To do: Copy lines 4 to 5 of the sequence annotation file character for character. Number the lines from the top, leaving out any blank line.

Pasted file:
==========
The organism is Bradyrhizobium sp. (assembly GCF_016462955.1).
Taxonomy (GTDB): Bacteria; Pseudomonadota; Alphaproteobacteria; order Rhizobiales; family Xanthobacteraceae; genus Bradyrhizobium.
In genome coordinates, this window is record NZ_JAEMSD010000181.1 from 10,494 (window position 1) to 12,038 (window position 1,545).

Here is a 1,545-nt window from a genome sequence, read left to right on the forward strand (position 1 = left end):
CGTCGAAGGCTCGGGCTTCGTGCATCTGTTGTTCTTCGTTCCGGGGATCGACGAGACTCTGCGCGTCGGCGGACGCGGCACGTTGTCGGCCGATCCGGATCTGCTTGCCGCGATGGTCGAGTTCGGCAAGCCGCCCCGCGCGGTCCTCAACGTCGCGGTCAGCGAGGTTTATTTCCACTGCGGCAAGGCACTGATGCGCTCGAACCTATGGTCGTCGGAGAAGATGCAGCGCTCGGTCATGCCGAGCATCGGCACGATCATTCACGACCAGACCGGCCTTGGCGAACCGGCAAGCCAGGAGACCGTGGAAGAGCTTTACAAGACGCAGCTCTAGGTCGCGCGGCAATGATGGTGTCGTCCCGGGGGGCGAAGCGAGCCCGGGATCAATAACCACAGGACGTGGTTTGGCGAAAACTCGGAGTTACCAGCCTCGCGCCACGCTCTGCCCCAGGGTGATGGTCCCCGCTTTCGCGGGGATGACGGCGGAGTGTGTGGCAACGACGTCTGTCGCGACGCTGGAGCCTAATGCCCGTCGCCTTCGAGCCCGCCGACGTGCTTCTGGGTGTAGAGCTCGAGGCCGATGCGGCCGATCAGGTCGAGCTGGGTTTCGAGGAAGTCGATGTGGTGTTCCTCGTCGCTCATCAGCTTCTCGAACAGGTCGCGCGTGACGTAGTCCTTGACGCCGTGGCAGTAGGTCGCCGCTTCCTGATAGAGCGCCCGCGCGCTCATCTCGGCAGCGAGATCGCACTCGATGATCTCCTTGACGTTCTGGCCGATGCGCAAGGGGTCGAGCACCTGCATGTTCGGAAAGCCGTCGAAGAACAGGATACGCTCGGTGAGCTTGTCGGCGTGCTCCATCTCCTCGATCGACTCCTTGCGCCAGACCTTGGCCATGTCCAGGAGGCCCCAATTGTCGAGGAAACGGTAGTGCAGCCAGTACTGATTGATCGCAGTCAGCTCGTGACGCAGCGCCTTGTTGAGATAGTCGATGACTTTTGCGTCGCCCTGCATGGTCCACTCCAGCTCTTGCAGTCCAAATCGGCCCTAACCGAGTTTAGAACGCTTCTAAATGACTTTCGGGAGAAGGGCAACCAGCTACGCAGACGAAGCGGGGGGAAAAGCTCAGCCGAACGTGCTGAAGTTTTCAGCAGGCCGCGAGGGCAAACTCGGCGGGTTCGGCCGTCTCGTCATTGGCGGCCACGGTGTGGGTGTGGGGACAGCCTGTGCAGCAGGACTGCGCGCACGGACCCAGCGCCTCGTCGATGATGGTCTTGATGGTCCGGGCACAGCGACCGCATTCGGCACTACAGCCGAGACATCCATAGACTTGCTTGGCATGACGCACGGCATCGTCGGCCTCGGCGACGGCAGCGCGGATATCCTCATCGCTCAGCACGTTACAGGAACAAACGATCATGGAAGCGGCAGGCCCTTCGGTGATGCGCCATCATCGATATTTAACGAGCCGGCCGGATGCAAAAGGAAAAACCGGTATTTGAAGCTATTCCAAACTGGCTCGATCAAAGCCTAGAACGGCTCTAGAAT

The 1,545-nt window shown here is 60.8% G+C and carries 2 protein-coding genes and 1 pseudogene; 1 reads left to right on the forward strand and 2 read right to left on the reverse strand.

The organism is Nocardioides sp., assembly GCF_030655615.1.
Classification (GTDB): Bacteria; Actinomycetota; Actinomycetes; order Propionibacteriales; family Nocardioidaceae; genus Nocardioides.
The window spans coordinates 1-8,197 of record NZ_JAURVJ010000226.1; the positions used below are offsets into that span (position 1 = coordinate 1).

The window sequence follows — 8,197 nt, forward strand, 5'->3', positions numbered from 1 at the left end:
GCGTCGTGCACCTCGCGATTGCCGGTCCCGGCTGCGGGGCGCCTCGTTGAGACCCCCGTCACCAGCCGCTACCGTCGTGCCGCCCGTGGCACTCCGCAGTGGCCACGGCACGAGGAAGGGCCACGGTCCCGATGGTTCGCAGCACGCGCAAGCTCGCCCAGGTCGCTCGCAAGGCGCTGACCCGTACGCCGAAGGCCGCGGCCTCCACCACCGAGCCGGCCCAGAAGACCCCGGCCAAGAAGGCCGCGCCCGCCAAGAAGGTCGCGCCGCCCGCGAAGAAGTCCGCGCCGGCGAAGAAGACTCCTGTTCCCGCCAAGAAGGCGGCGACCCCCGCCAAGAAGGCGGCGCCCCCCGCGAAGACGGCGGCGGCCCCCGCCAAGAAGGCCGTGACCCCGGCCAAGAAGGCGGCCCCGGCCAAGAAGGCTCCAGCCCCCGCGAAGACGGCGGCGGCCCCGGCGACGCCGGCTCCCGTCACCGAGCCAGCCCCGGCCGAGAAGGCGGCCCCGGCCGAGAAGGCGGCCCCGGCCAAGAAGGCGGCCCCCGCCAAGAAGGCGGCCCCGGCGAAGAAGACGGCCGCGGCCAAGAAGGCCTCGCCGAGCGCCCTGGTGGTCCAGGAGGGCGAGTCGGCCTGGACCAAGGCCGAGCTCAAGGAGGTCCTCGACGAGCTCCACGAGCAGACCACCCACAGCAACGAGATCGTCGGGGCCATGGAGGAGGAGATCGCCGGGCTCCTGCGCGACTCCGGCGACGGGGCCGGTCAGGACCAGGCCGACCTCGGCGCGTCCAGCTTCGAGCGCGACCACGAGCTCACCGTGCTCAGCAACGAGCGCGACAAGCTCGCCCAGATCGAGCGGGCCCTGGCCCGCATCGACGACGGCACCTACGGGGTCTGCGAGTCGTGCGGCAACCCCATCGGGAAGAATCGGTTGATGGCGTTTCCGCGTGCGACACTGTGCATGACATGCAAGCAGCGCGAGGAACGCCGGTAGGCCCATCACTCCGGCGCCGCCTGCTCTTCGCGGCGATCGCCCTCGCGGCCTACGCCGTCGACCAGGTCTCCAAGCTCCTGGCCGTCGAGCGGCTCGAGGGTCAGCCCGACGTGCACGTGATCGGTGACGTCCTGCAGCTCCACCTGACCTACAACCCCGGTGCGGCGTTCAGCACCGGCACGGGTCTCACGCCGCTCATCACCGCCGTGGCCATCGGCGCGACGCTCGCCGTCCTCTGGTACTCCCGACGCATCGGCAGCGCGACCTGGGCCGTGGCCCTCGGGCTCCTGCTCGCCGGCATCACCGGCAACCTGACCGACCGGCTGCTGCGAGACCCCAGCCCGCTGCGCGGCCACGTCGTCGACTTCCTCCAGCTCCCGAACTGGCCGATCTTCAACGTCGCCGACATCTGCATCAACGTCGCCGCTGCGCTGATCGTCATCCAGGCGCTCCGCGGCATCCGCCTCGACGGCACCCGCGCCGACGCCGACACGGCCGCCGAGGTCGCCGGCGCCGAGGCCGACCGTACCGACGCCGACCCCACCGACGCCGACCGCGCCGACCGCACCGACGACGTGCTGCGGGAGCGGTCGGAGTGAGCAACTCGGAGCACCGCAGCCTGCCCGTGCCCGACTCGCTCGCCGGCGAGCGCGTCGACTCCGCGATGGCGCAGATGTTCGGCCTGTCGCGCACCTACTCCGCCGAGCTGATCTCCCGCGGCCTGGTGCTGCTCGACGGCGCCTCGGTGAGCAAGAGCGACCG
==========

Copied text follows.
Here is a 1,545-nt window from a genome sequence, read left to right on the forward strand (position 1 = left end):
CGTCGAAGGCTCGGGCTTCGTGCATCTGTTGTTCTTCGTTCCGGGGATCGACGAGACTCTGCGCGTCGGCGGACGCGGCACGTTGTCGGCCGATCCGGATCTGCTTGCCGCGATGGTCGAGTTCGGCAAGCCGCCCCGCGCGGTCCTCAACGTCGCGGTCAGCGAGGTTTATTTCCACTGCGGCAAGGCACTGATGCGCTCGAACCTATGGTCGTCGGAGAAGATGCAGCGCTCGGTCATGCCGAGCATCGGCACGATCATTCACGACCAGACCGGCCTTGGCGAACCGGCAAGCCAGGAGACCGTGGAAGAGCTTTACAAGACGCAGCTCTAGGTCGCGCGGCAATGATGGTGTCGTCCCGGGGGGCGAAGCGAGCCCGGGATCAATAACCACAGGACGTGGTTTGGCGAAAACTCGGAGTTACCAGCCTCGCGCCACGCTCTGCCCCAGGGTGATGGTCCCCGCTTTCGCGGGGATGACGGCGGAGTGTGTGGCAACGACGTCTGTCGCGACGCTGGAGCCTAATGCCCGTCGCCTTCGAGCCCGCCGACGTGCTTCTGGGTGTAGAGCTCGAGGCCGATGCGGCCGATCAGGTCGAGCTGGGTTTCGAGGAAGTCGATGTGGTGTTCCTCGTCGCTCATCAGCTTCTCGAACAGGTCGCGCGTGACGTAGTCCTTGACGCCGTGGCAGTAGGTCGCCGCTTCCTGATAGAGCGCCCGCGCGCTCATCTCGGCAGCGAGATCGCACTCGATGATCTCCTTGACGTTCTGGCCGATGCGCAAGGGGTCGAGCACCTGCATGTTCGGAAAGCCGTCGAAGAACAGGATACGCTCGGTGAGCTTGTCGGCGTGCTCCATCTCCTCGATCGACTCCTTGCGCCAGACCTTGGCCATGTCCAGGAGGCCCCAATTGTCGAGGAAACGGTAGTGCAGCCAGTACTGATTGATCGCAGTCAGCTCGTGACGCAGCGCCTTGTTGAGATAGTCGATGACTTTTGCGTCGCCCTGCATGGTCCACTCCAGCTCTTGCAGTCCAAATCGGCCCTAACCGAGTTTAGAACGCTTCTAAATGACTTTCGGGAGAAGGGCAACCAGCTACGCAGACGAAGCGGGGGGAAAAGCTCAGCCGAACGTGCTGAAGTTTTCAGCAGGCCGCGAGGGCAAACTCGGCGGGTTCGGCCGTCTCGTCATTGGCGGCCACGGTGTGGGTGTGGGGACAGCCTGTGCAGCAGGACTGCGCGCACGGACCCAGCGCCTCGTCGATGATGGTCTTGATGGTCCGGGCACAGCGACCGCATTCGGCACTACAGCCGAGACATCCATAGACTTGCTTGGCATGACGCACGGCATCGTCGGCCTCGGCGACGGCAGCGCGGATATCCTCATCGCTCAGCACGTTACAGGAACAAACGATCATGGAAGCGGCAGGCCCTTCGGTGATGCGCCATCATCGATATTTAACGAGCCGGCCGGATGCAAAAGGAAAAACCGGTATTTGAAGCTATTCCAAACTGGCTCGATCAAAGCCTAGAACGGCTCTAGAAT